• In 2013 around 514,000 adult and juvenile offenders were cautioned, received a non-custodial conviction at court or released from custody. Around 136,000 of these offenders committed a proven re-offence within a year.
  • This gives an overall proven re-offending rate of 26.5%; up 0.5 percentage points compared to the previous 12 months.
  • Around 421,000 proven re-offences were committed over the one year follow-up period, with those that re-offended committing, on average, 3.10 re-offences each.
  • The age group with the highest reoffending rate is 10-14 year olds at 38.4%.

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Adult offenders

  • Adult offenders had a proven re-offending rate of 25.4%, up 0.5 percentage points compared to the previous 12 months.
  • Unsurprisingly, adult offenders with 11 or more previous offences have a higher re-offending rate than those with no previous offences – 47.0% compared to 8.1%.
  • In the 2013 cohort, adult offenders with an index offence of ‘Theft’ had the highest proven re-offending rate of 42.9%. Those with the lowest rate had an index offence of ‘Fraud’ and re-offended at a rate of 11.3%.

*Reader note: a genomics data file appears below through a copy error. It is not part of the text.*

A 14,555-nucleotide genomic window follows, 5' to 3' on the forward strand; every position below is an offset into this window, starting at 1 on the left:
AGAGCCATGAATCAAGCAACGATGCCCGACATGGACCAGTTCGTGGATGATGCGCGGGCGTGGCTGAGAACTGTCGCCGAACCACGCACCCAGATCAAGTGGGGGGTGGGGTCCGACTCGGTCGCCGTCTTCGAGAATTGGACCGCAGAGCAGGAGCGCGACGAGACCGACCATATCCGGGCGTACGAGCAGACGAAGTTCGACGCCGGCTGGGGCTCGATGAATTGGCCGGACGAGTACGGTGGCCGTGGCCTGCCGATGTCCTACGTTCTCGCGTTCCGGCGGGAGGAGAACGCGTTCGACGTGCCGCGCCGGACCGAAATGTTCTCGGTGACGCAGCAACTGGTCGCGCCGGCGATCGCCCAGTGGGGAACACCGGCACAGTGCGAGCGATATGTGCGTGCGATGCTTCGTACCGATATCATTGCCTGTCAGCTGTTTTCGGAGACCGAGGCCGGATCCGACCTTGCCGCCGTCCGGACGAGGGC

• The reoffending rate for those on a court order (Community Sentence or Suspended Sentence Order) was 34.3%, up 0.8 percentage points on the previous year.
  • The reoffending rate for those released from custody was 45.8%, up 0.6 percentage points on the previous year.
  • Those serving short sentences reoffended at a rate of 59.3% compared to 34.7% for those serving one year or longer.

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Juvenile offenders

  • Juvenile offenders had a proven re-offending rate of 37.9%, up 2.2 percentage points from the previous 12 months.
  • Juvenile offenders with 11 or more previous offences have a higher re-offending rate than those with no previous offences –24.1% compared to 74.2%.
  • The reoffending rate for those released from custody was 6.5%, down 1.7 percentage points on the previous year.

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Infographic

For the first time, the MoJ have produced a very useful infographic summarising reoffending rates by different sentences: